A group of young Muslims in Brussels take the director's chair to make a series of films about how perceptions of their religion have been affected by 11 September.
The revelation that a number of Muslims living in Belgium have been linked to the September 11 attacks and the uncovering of numerous extremist cells across Europe over the past few months, has caused tremendous anxiety among Belgium's huge Muslim community, who fear the spectre of suspicion emerging to haunt them.
Like many European Muslims, they are finding themselves caught uncomfortably in the middle as the ‘West' and ‘Islam' once again struggle to determine where they stand in relation to each other – friends, reluctant allies, or bloody enemies – while a shaken and angry superpower gropes around for frightened new targets for its ‘war on terror'.
The youth of Alhambra, in this case not the legendary Moorish fortress city in Granada, but a modest local club used by youngsters of Moroccan descent in the working-class district of Anderlecht in Brussels, decided to focus a video workshop on how 11 September 2001 and its aftermath have impacted on their lives.
I joined the small invited audience for this unique film show, which turned out to be an illuminating glimpse into the mindset of young people trying to overcome negative stereotypes of their religious and cultural heritage.
For almost two hours, we were to be transported into the minds and lives of the assembled Belgo-Moroccan youngsters who had captured their own modern-day tales of straddling two worlds that were threatening to spin apart on the tail-end of a chain reaction that started on 11 September of last year.
The lively and easy-going youngsters I encountered in the large converted warehouse, with black and white pointed walls, were talking in hushed whispers and throwing flitful glances at we strangers who had come to witness their soul-baring.
It was obvious the dozen or so assembled youngsters, in their teens and early twenties, were led by some impressive individuals. One group huddled around Touriya Aziz, a co-founder and board member of Alhambra, who also holds down a day job as a social worker. Her title was a little misleading and implied a certain aloofness.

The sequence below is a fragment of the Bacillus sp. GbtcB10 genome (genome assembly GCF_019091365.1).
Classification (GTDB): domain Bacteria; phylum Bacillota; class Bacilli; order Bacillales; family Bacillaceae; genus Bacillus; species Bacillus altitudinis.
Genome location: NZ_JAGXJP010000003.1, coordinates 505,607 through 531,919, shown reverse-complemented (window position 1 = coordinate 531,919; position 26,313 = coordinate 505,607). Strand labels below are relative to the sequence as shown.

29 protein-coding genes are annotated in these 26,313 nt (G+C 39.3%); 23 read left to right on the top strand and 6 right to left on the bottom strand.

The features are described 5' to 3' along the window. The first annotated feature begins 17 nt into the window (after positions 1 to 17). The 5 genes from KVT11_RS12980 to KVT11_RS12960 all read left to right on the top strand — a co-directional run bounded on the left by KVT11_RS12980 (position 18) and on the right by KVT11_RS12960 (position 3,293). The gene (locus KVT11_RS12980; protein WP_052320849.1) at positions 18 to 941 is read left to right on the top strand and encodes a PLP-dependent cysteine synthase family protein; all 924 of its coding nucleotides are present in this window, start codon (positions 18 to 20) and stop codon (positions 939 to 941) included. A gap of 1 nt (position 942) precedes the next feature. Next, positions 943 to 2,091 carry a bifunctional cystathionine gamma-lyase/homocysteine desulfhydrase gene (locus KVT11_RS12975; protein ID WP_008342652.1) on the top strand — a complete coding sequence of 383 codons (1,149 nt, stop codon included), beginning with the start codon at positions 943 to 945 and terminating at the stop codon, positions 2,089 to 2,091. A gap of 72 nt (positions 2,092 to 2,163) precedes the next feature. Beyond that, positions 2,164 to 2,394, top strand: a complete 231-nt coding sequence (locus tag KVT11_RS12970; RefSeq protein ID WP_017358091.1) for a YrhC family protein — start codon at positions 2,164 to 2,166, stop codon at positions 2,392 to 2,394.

Although a good 10-15 years older than her charges, her youthful manner, petite frame and hands-on approach make her a popular member of the gang, who seems to enjoy hanging out with them as much as they do with her. She has helped them put on theatre performances, organise outings and go on a field trip to Andalusia in Spain, where they explored for themselves the ancient cross-fertilisation and cultural exchange between the Arabs and Europeans.
Others hung around Mohamed Chouitari, Alhambra's supervisor who manages the centre on a permanent basis and facilitates the activities of the youngsters. Unassuming in his loose jeans and comfortable sweater, his dishevelled greying hair and warm smile give him a brotherly, rather than paternalistic, air. He helps put the youngsters, who were reluctant at first to have their work viewed by any kind of audience, more at ease.
His gentle demeanour and modest manner pay scant testimony to his student activist days in Morocco in the turbulent 1980s, where he and fellow secularists risked detention during their call for educational and political reforms. He finally bid farewell to campus life to join Alhambra after doing post-graduate studies at ULB in the 1990s, where he also became a student union representative in Belgium's milder political environment.
Then there was Alhambra board member Erik Gijssen, a video arts specialist who does integration work for the Flemish government, who stood chatting with the group's celebrity guest, Lucas Catharine, one of Belgium's foremost commentators on Islam. The sometimes controversial Catharine, author of such titles as Islam for the non-believer, says he was so impressed by the films he had been asked to look at by Gijssen that he wanted to meet the makers in person.
The first of the films entitled We know nothing if we don't know everything questioned whether governments and the media are presenting us with the “images of war” or “a war of images”.
Political science students Souad Chourouhou, 25, and Chaimaa Buzyarsest, 19, suggest in their film, through a montage of press clippings and the symbolism of young children playing soldiers in a playground, that truth, even in this liberal age, can still be a casualty of war.
Arabs have long held a healthy suspicion of their own semi-official media and the film invites a similar scrutiny of the Western media in these strained times of conflict.